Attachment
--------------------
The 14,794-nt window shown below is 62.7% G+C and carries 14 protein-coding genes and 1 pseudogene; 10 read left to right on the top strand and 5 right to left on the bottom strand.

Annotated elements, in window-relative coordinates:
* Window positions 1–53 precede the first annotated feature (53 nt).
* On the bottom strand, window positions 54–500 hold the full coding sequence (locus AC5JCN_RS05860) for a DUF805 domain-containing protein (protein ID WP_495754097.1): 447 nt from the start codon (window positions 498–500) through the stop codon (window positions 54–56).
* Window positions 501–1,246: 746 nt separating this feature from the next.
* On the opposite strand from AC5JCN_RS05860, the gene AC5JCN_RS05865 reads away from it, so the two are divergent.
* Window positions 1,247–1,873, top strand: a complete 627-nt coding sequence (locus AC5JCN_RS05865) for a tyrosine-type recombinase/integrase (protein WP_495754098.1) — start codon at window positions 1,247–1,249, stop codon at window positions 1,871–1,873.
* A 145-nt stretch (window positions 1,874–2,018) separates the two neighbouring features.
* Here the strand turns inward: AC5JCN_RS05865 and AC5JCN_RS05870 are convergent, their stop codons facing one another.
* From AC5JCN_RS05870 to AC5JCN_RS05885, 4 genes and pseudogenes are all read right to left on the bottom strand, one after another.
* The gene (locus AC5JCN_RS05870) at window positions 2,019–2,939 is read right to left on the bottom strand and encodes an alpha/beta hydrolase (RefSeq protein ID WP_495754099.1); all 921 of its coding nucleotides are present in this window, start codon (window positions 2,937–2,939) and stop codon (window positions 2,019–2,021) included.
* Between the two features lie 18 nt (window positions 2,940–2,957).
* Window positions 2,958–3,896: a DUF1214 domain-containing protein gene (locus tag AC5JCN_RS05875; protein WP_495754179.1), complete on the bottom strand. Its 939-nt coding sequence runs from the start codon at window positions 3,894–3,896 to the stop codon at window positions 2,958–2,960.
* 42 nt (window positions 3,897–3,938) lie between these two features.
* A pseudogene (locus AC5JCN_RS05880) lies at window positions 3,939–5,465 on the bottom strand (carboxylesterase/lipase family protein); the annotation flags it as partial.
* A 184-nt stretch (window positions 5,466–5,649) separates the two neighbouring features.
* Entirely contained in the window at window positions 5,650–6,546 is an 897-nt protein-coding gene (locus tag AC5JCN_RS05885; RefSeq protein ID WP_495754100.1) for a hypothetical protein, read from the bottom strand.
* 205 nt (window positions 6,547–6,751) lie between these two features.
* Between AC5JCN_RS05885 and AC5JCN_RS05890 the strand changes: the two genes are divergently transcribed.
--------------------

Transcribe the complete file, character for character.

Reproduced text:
The 14,794-nt window shown below is 62.7% G+C and carries 14 protein-coding genes and 1 pseudogene; 10 read left to right on the top strand and 5 right to left on the bottom strand.

Annotated elements, in window-relative coordinates:
* Window positions 1–53 precede the first annotated feature (53 nt).
* On the bottom strand, window positions 54–500 hold the full coding sequence (locus AC5JCN_RS05860) for a DUF805 domain-containing protein (protein ID WP_495754097.1): 447 nt from the start codon (window positions 498–500) through the stop codon (window positions 54–56).
* Window positions 501–1,246: 746 nt separating this feature from the next.
* On the opposite strand from AC5JCN_RS05860, the gene AC5JCN_RS05865 reads away from it, so the two are divergent.
* Window positions 1,247–1,873, top strand: a complete 627-nt coding sequence (locus AC5JCN_RS05865) for a tyrosine-type recombinase/integrase (protein WP_495754098.1) — start codon at window positions 1,247–1,249, stop codon at window positions 1,871–1,873.
* A 145-nt stretch (window positions 1,874–2,018) separates the two neighbouring features.
* Here the strand turns inward: AC5JCN_RS05865 and AC5JCN_RS05870 are convergent, their stop codons facing one another.
* From AC5JCN_RS05870 to AC5JCN_RS05885, 4 genes and pseudogenes are all read right to left on the bottom strand, one after another.
* The gene (locus AC5JCN_RS05870) at window positions 2,019–2,939 is read right to left on the bottom strand and encodes an alpha/beta hydrolase (RefSeq protein ID WP_495754099.1); all 921 of its coding nucleotides are present in this window, start codon (window positions 2,937–2,939) and stop codon (window positions 2,019–2,021) included.
* Between the two features lie 18 nt (window positions 2,940–2,957).
* Window positions 2,958–3,896: a DUF1214 domain-containing protein gene (locus tag AC5JCN_RS05875; protein WP_495754179.1), complete on the bottom strand. Its 939-nt coding sequence runs from the start codon at window positions 3,894–3,896 to the stop codon at window positions 2,958–2,960.
* 42 nt (window positions 3,897–3,938) lie between these two features.
* A pseudogene (locus AC5JCN_RS05880) lies at window positions 3,939–5,465 on the bottom strand (carboxylesterase/lipase family protein); the annotation flags it as partial.
* A 184-nt stretch (window positions 5,466–5,649) separates the two neighbouring features.
* Entirely contained in the window at window positions 5,650–6,546 is an 897-nt protein-coding gene (locus tag AC5JCN_RS05885; RefSeq protein ID WP_495754100.1) for a hypothetical protein, read from the bottom strand.
* 205 nt (window positions 6,547–6,751) lie between these two features.
* Between AC5JCN_RS05885 and AC5JCN_RS05890 the strand changes: the two genes are divergently transcribed.